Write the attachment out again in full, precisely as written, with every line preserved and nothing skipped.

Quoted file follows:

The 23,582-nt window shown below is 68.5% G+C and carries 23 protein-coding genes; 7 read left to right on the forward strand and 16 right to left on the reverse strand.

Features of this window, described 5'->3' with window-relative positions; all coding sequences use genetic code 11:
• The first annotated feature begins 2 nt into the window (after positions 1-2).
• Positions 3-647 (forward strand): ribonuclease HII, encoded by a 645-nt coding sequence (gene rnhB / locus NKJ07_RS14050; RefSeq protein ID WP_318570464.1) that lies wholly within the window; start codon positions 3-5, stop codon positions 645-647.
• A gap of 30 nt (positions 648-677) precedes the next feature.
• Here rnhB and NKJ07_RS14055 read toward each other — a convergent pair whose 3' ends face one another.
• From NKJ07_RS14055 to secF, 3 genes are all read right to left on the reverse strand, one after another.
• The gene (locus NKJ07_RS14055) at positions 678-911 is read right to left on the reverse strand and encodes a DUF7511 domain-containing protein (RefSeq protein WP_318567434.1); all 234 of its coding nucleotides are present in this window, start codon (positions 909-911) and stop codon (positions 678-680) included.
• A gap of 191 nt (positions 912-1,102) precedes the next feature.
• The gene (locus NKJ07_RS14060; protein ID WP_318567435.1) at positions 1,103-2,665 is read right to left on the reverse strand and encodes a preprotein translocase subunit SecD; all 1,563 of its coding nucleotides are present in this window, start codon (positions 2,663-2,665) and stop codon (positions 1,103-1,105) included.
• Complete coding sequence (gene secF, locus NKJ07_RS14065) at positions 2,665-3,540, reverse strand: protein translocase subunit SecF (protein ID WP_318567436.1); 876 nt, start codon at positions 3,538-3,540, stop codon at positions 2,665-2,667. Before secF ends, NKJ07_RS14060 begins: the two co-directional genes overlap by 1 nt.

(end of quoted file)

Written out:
The 23,582-nt window shown below is 68.5% G+C and carries 23 protein-coding genes; 7 read left to right on the forward strand and 16 right to left on the reverse strand.

Features of this window, described 5'->3' with window-relative positions; all coding sequences use genetic code 11:
• The first annotated feature begins 2 nt into the window (after positions 1-2).
• Positions 3-647 (forward strand): ribonuclease HII, encoded by a 645-nt coding sequence (gene rnhB / locus NKJ07_RS14050; RefSeq protein ID WP_318570464.1) that lies wholly within the window; start codon positions 3-5, stop codon positions 645-647.
• A gap of 30 nt (positions 648-677) precedes the next feature.
• Here rnhB and NKJ07_RS14055 read toward each other — a convergent pair whose 3' ends face one another.
• From NKJ07_RS14055 to secF, 3 genes are all read right to left on the reverse strand, one after another.
• The gene (locus NKJ07_RS14055) at positions 678-911 is read right to left on the reverse strand and encodes a DUF7511 domain-containing protein (RefSeq protein WP_318567434.1); all 234 of its coding nucleotides are present in this window, start codon (positions 909-911) and stop codon (positions 678-680) included.
• A gap of 191 nt (positions 912-1,102) precedes the next feature.
• The gene (locus NKJ07_RS14060; protein ID WP_318567435.1) at positions 1,103-2,665 is read right to left on the reverse strand and encodes a preprotein translocase subunit SecD; all 1,563 of its coding nucleotides are present in this window, start codon (positions 2,663-2,665) and stop codon (positions 1,103-1,105) included.
• Complete coding sequence (gene secF, locus NKJ07_RS14065) at positions 2,665-3,540, reverse strand: protein translocase subunit SecF (protein ID WP_318567436.1); 876 nt, start codon at positions 3,538-3,540, stop codon at positions 2,665-2,667. Before secF ends, NKJ07_RS14060 begins: the two co-directional genes overlap by 1 nt.